Reading Gastronomica: My Father’s Kitchen, Tel Aviv

(Image credit: Apartment Therapy)

The beautiful kitchens in our house tours tend to be on their best behavior. Crumbs are cleared. The cookbooks are neatly stacked. All the chairs are pushed in.

Published in the spring issue of Gastronomica, Yossi Gutmann’s photo essay of his father’s Tel Aviv kitchen shows a very different kind of kitchen and tells a different kind of story. We loved it for this very difference.

I was particularly arrested by this image of a crowded counter top.

The wax-splattered menorah in the bottom corner and the thick glasses (probably long forgotten) in the middle ground tell as much of a story as Gutmann’s description of his father’s breakfast: “…one small cucumber, a hard-boiled egg, five tablespoons of low-fat yogurt mixed with cottage cheese.”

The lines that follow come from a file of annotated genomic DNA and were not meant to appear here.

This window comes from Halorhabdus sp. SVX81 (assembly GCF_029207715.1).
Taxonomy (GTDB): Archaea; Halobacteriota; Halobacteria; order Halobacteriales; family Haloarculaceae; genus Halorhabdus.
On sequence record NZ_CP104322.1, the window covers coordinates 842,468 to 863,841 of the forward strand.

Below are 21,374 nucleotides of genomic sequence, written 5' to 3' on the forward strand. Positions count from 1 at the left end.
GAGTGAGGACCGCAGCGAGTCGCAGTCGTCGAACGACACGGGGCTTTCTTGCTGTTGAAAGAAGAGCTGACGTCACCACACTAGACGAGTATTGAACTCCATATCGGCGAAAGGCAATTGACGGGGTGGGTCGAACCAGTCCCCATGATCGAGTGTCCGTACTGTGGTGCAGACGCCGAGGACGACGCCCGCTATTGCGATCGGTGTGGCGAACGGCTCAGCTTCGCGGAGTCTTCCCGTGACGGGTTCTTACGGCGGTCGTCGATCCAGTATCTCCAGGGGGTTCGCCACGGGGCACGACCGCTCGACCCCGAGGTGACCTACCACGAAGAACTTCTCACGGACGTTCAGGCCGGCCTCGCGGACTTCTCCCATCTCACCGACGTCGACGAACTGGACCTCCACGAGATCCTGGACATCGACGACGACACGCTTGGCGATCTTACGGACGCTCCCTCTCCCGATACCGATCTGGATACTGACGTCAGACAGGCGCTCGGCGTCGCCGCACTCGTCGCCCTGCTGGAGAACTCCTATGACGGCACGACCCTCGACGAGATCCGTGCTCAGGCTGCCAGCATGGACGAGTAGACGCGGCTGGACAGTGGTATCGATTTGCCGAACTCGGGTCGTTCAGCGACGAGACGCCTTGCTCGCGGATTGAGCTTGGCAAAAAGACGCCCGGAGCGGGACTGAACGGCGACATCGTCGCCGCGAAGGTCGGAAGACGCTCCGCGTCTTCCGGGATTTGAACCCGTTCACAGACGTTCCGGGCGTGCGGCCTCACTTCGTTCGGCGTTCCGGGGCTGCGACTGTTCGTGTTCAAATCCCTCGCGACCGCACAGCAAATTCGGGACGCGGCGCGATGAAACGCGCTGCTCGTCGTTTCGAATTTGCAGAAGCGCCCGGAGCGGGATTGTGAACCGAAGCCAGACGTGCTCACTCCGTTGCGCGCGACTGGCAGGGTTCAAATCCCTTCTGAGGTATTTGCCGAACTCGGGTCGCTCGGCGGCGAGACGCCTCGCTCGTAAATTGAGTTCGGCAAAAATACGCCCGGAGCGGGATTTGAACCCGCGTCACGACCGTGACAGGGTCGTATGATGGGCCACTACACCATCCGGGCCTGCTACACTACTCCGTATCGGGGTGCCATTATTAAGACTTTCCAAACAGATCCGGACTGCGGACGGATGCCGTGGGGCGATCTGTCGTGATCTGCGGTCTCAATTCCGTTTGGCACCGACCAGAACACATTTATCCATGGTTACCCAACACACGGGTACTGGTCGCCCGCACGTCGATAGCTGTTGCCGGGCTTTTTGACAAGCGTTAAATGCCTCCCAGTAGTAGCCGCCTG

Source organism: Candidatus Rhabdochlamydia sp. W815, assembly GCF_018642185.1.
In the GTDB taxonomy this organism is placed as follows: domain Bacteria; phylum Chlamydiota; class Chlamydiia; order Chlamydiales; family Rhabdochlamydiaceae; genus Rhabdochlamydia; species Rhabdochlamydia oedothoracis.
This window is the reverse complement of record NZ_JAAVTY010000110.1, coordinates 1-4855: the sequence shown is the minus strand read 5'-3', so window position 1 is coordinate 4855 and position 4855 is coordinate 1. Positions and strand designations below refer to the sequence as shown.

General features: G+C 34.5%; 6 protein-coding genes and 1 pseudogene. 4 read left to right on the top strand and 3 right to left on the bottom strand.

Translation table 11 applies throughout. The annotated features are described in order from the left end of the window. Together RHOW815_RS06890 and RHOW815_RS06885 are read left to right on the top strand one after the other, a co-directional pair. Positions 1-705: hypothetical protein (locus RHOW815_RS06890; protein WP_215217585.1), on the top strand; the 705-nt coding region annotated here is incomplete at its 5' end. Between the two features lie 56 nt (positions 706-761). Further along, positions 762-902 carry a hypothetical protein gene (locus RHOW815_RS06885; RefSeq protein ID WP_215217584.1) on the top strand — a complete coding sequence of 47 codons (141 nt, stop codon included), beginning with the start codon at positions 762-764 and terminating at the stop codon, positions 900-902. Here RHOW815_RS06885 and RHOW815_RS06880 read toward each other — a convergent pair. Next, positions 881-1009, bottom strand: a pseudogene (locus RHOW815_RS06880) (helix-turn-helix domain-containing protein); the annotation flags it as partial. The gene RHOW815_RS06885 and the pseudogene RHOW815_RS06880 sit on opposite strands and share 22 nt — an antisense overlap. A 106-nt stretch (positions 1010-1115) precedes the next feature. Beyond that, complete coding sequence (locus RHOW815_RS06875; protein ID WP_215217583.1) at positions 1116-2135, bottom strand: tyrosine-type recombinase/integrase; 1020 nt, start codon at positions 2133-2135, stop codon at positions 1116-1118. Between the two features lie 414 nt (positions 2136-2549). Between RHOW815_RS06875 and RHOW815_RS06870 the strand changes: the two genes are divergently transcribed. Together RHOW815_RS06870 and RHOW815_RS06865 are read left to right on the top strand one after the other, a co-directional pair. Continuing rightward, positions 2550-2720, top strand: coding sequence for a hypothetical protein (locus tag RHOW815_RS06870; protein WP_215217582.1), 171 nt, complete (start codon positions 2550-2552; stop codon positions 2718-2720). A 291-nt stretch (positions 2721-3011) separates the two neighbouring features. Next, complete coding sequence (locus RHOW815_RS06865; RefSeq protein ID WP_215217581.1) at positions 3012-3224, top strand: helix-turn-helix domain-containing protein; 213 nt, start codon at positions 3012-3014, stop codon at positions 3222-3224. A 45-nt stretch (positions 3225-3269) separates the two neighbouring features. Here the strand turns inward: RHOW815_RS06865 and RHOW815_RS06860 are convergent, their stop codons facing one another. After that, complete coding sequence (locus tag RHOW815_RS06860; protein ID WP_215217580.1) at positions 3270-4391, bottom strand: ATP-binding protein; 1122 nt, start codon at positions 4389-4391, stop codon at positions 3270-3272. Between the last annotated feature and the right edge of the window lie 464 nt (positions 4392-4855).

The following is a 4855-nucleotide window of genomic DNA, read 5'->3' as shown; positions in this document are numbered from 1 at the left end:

We’ve spent time thinking about our kitchens and what they say about us. And we pay tribute to the skills and recipes our parents taught us. But reading this article and looking at the pictures made me think about our parents’ kitchens and what they might say about them.

In my mind, my parents’ kitchen is a sun-splashed table covered entirely with newspapers, letters, books, and hand-written notes. A pair of binoculars to watch the birds and African violets on the window sill. The dishes are always done.

What are your memories of your parents’ kitchens?

For a free download of Guttman’s photo essay, visit

(All images by Yossi Gutmann, 2007)